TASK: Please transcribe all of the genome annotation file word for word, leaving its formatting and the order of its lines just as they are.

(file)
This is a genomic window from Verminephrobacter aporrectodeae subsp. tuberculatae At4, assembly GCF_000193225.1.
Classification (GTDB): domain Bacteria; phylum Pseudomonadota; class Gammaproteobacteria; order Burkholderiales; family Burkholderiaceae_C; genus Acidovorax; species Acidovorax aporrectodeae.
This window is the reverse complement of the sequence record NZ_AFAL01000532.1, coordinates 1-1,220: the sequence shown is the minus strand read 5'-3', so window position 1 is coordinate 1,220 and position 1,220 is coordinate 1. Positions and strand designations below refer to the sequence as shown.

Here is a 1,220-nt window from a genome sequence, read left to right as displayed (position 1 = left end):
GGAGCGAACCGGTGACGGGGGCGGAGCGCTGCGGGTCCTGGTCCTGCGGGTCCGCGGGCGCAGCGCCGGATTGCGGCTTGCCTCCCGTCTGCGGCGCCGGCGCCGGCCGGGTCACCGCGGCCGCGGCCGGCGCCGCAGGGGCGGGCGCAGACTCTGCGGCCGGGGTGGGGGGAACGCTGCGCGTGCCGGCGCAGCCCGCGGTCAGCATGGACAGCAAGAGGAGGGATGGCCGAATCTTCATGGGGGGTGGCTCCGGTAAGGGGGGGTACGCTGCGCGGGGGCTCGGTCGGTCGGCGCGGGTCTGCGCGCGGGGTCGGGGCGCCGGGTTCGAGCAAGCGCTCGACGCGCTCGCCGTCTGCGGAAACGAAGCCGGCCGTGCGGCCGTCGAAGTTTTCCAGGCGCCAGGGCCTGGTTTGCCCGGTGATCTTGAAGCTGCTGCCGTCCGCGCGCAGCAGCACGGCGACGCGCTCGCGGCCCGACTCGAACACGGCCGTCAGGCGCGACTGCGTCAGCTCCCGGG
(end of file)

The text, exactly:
This is a genomic window from Verminephrobacter aporrectodeae subsp. tuberculatae At4, assembly GCF_000193225.1.
Classification (GTDB): domain Bacteria; phylum Pseudomonadota; class Gammaproteobacteria; order Burkholderiales; family Burkholderiaceae_C; genus Acidovorax; species Acidovorax aporrectodeae.
This window is the reverse complement of the sequence record NZ_AFAL01000532.1, coordinates 1-1,220: the sequence shown is the minus strand read 5'-3', so window position 1 is coordinate 1,220 and position 1,220 is coordinate 1. Positions and strand designations below refer to the sequence as shown.

Here is a 1,220-nt window from a genome sequence, read left to right as displayed (position 1 = left end):
GGAGCGAACCGGTGACGGGGGCGGAGCGCTGCGGGTCCTGGTCCTGCGGGTCCGCGGGCGCAGCGCCGGATTGCGGCTTGCCTCCCGTCTGCGGCGCCGGCGCCGGCCGGGTCACCGCGGCCGCGGCCGGCGCCGCAGGGGCGGGCGCAGACTCTGCGGCCGGGGTGGGGGGAACGCTGCGCGTGCCGGCGCAGCCCGCGGTCAGCATGGACAGCAAGAGGAGGGATGGCCGAATCTTCATGGGGGGTGGCTCCGGTAAGGGGGGGTACGCTGCGCGGGGGCTCGGTCGGTCGGCGCGGGTCTGCGCGCGGGGTCGGGGCGCCGGGTTCGAGCAAGCGCTCGACGCGCTCGCCGTCTGCGGAAACGAAGCCGGCCGTGCGGCCGTCGAAGTTTTCCAGGCGCCAGGGCCTGGTTTGCCCGGTGATCTTGAAGCTGCTGCCGTCCGCGCGCAGCAGCACGGCGACGCGCTCGCGGCCCGACTCGAACACGGCCGTCAGGCGCGACTGCGTCAGCTCCCGGG